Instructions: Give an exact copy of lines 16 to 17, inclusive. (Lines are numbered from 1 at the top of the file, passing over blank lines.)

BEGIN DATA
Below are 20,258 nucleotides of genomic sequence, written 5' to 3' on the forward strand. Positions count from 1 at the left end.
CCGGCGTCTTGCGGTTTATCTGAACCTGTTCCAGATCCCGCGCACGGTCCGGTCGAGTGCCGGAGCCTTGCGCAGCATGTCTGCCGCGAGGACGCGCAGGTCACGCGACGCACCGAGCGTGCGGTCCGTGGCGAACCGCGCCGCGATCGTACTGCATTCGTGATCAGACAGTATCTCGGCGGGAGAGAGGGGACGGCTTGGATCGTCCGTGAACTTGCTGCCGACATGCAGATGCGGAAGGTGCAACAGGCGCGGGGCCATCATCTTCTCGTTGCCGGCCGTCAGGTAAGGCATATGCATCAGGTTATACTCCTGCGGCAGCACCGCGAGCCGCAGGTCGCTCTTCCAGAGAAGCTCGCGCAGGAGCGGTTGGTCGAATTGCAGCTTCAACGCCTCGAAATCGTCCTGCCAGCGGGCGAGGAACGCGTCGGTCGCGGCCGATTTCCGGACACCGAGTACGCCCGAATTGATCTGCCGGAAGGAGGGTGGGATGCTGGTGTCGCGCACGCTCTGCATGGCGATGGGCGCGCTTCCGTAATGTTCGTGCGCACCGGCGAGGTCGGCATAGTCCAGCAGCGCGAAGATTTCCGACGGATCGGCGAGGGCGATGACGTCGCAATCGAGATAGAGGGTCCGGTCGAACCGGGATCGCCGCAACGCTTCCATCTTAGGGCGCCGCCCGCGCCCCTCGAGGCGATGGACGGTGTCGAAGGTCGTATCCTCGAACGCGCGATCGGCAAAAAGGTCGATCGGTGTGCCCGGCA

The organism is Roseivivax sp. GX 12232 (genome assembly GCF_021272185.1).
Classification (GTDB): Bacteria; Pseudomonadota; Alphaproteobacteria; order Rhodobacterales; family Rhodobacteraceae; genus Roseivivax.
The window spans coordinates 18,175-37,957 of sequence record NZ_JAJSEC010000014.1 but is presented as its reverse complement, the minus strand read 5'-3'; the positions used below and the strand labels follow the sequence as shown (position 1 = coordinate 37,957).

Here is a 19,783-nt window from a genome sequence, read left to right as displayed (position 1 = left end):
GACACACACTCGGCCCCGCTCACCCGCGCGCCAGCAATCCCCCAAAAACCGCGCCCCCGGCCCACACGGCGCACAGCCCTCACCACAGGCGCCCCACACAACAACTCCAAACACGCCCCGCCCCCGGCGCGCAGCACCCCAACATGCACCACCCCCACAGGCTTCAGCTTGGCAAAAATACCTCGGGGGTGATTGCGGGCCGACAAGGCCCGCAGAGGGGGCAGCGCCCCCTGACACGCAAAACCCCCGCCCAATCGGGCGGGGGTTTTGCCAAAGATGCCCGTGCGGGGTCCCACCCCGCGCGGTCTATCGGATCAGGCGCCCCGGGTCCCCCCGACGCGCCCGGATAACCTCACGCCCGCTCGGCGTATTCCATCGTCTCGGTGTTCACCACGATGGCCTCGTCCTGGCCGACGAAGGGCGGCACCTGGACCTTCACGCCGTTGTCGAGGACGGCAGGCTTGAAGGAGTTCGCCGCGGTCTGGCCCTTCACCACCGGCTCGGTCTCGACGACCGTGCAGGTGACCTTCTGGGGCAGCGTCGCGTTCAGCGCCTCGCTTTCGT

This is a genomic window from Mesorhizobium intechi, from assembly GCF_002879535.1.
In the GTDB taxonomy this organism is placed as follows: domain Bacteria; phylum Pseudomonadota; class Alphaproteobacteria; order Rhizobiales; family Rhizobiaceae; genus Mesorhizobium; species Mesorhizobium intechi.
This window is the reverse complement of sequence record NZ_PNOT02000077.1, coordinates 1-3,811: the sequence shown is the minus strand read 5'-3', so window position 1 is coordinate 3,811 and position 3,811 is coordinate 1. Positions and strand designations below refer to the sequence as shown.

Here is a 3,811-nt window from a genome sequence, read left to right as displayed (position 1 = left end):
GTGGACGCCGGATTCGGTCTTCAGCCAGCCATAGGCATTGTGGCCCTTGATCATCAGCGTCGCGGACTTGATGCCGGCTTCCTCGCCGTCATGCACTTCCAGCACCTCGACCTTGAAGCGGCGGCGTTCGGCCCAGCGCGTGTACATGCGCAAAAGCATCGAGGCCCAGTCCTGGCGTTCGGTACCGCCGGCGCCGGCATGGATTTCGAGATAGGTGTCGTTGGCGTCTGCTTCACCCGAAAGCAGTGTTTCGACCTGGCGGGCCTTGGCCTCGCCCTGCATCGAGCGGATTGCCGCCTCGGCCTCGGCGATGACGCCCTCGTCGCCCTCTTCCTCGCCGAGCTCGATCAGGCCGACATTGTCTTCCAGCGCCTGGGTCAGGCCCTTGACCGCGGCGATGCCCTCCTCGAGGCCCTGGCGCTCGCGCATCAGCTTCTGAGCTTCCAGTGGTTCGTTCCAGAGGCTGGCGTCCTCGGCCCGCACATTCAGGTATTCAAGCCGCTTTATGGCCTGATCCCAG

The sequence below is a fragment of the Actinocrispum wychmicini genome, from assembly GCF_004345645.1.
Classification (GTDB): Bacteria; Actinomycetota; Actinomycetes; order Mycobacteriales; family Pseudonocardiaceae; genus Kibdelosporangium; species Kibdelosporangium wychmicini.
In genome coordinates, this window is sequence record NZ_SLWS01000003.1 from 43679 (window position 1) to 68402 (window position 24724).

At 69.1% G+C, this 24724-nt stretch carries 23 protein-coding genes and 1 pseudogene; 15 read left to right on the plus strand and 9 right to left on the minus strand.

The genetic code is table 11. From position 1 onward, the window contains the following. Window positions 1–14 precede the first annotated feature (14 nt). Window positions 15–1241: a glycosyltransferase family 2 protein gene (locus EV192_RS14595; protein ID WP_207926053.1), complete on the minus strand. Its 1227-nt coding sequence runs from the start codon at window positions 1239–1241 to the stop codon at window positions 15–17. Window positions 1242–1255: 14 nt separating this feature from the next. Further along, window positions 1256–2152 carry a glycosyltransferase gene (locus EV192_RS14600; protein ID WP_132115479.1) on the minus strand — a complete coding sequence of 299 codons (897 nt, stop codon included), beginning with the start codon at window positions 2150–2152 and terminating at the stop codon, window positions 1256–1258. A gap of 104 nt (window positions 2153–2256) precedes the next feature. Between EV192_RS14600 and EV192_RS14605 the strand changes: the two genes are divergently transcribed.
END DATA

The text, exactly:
At 69.1% G+C, this 24724-nt stretch carries 23 protein-coding genes and 1 pseudogene; 15 read left to right on the plus strand and 9 right to left on the minus strand.

The genetic code is table 11. From position 1 onward, the window contains the following. Window positions 1–14 precede the first annotated feature (14 nt). Window positions 15–1241: a glycosyltransferase family 2 protein gene (locus EV192_RS14595; protein ID WP_207926053.1), complete on the minus strand. Its 1227-nt coding sequence runs from the start codon at window positions 1239–1241 to the stop codon at window positions 15–17. Window positions 1242–1255: 14 nt separating this feature from the next. Further along, window positions 1256–2152 carry a glycosyltransferase gene (locus EV192_RS14600; protein ID WP_132115479.1) on the minus strand — a complete coding sequence of 299 codons (897 nt, stop codon included), beginning with the start codon at window positions 2150–2152 and terminating at the stop codon, window positions 1256–1258. A gap of 104 nt (window positions 2153–2256) precedes the next feature. Between EV192_RS14600 and EV192_RS14605 the strand changes: the two genes are divergently transcribed.